Thursday, July 31, 2008
Flight: Part One
When I dive from the cliff, nobody catches me . . .
I can barely conceal the smile on my face as I glide--
The joy of being able to launch myself at once into a separate sphere, gives me a supreme satisfaction, an indescribable feeling.
Levitation is a consummate thrill. Floating is even wilder and more insane to imagine. And flight is beyond comprehension.
While I’m flying over giant clusters of people just as if they were pixels on a vast screen, I realize that my secret ability to fly has come to me in the time of an emergency.
Flying is not a part of my daily routine, you see.
I realize that something was threatening me on the ground, and that’s why I suddenly took flight. An impression of the primal scene still haunts me, vague pictures floating restlessly in the back of my mind, distant as memories.
The crowds on the ground are trying to keep up with me. They’re running after me as if they too might bolt into the air. They don’t look like pixels anymore. More like gazelles, running in loose herds; the undulant rhythm of their hind-legs beats like a drum on the African plain.
The beasts of the savanna are chasing me with delight.
For the rest of the dream, I soar over the majestic sweeping continent. Thorny acacias and palm trees spread throughout the vast swathes of grassland and marshes. I look down at the elephants which appear pensive and sad. They are monuments of sadness. Grey lugubrious figures with heavy-thick skin, brooding eternally over the land.
Then: long-necked giraffes carrying messages to the tall trees, whispering all sorts of secrets to the leafy vegetation; they chew in serene self-possession. White rhinos are transfigured into kingly creatures who command respect from the tribes.
The striking zebras graze indolently on the pastures. From my birds-eye, their vivid stripes evoke a mesmerizing contrast to the dry, parched lands.
Flying seems to be the simplest thing in the world.
Posted by Lethe at 7:53 PM
Labels: book, flight, innocence, life, spirituality, writing
Tuesday, July 22, 2008
Approaching the Cliff
The blank page is the only cliff I dare to stand over, fathoming the abyss with the thrilling calm of an explorer.
When did this fascination begin?
At ten years old I recall carrying little notebooks throughout the house. I would situate myself in the living room and brood over the pages, making scribbles and poetry.
My father once yelled at me for having too many journals. And that was even before I had more than two or three.
Today my bookshelves are lined with journals. There is also a place on the bottom shelf for journals that are unfinished or not marked in at all.
My mother was an avid diarist. But hers was a sketch diary which was filled with quotations from the books she read and some passages of her own.
She complained about my father in her diary.
Perhaps beginnings don’t really matter. We look back in vain, as through a kaleidoscope, attempting to piece together the mica and glass fragments of life. Each of us has a history which dissolves into colored images when we refer to it.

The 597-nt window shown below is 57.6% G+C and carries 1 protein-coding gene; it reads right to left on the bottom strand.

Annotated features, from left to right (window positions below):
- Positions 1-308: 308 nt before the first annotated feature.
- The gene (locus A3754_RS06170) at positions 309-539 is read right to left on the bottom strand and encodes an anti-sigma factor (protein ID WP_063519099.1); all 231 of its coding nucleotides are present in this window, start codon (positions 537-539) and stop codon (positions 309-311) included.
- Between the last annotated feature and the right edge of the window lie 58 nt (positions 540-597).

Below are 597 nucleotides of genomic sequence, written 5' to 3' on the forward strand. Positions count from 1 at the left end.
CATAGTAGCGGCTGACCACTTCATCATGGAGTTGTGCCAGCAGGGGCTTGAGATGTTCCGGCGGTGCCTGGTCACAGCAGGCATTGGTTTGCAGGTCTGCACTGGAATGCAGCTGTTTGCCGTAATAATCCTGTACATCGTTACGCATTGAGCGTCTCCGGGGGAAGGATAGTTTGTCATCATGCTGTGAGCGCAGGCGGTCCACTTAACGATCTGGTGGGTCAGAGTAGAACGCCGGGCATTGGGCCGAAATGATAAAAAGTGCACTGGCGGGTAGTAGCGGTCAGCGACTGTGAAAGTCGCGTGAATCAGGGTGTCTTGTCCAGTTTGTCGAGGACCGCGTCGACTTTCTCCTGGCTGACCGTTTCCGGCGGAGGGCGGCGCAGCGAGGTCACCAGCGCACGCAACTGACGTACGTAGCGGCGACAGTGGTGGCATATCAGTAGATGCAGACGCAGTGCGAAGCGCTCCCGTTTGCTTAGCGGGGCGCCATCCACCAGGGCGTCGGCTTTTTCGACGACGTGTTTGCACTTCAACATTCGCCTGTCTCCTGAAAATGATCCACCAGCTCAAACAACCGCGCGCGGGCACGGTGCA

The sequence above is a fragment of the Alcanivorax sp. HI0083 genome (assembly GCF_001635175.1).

The past seems less like a cohesive narrative and more like a scattered photo album where the pictures are always changing places.
Strangely I’ve made it my life’s passion to weave the images of my past into books.
Life has the arc of a novel without holding the meaning inside. That’s our job, to give the novel of our lives structure and meaning, to organize the photo album and make labels, to develop the characters and the plot.
But where do urges come from? I mean the drive we have to attain our goals, to satisfy our desires. How does this drive relate to personal history?
My life has a definite goal; and there is a drive in me to fulfill that goal.
To tell you my goal would be to give away the secret. The secret I don’t even know. The secret I’m keeping from myself.
It seems God has concealed my goal; and I don’t even know if I believe in God.
If I could name this enigmatic goal, then perhaps I would be able to put down my pen, leave the computer alone, and stop checking email.
But I don’t know what the object of my existence is and that’s why I keep searching.
I accomplish trivial pursuits along the way. Occasionally I am gratified by my pursuits, literary or otherwise, but whatever I accomplish it never eclipses the desire within me to keep chasing down this larger, more luminous goal.
The goal I have no name for. The goal I cannot even describe.
The blank page holds infinite possibility. Now it occurs to me I can either fill the blank page of life with the words and descriptions of others: I can ventriloquize;
or I can attempt my own language. And describe the world as I see it. And describe myself as I feel things.
I don't follow any religion. I am out of college and have decided against graduate school. The place where I work does not require me to perform mind-numbing tasks.
I guess I've realized that I don’t have to be an echo anymore. I can be myself and speak in whatever words come to me.
If I don’t describe myself, then others will, right?
The Book of Innocence is a literal journey. I have many ideas, but ideas are mere and in life, things just happen, eluding our plans.
I stand over a great cliff, and look far ahead; where I can see nothing but the blank space of air--
the air I breathe which exilarates me and makes me want to jump.
Posted by Lethe at 8:54 PM
Labels: existence, goal, journals, life, writing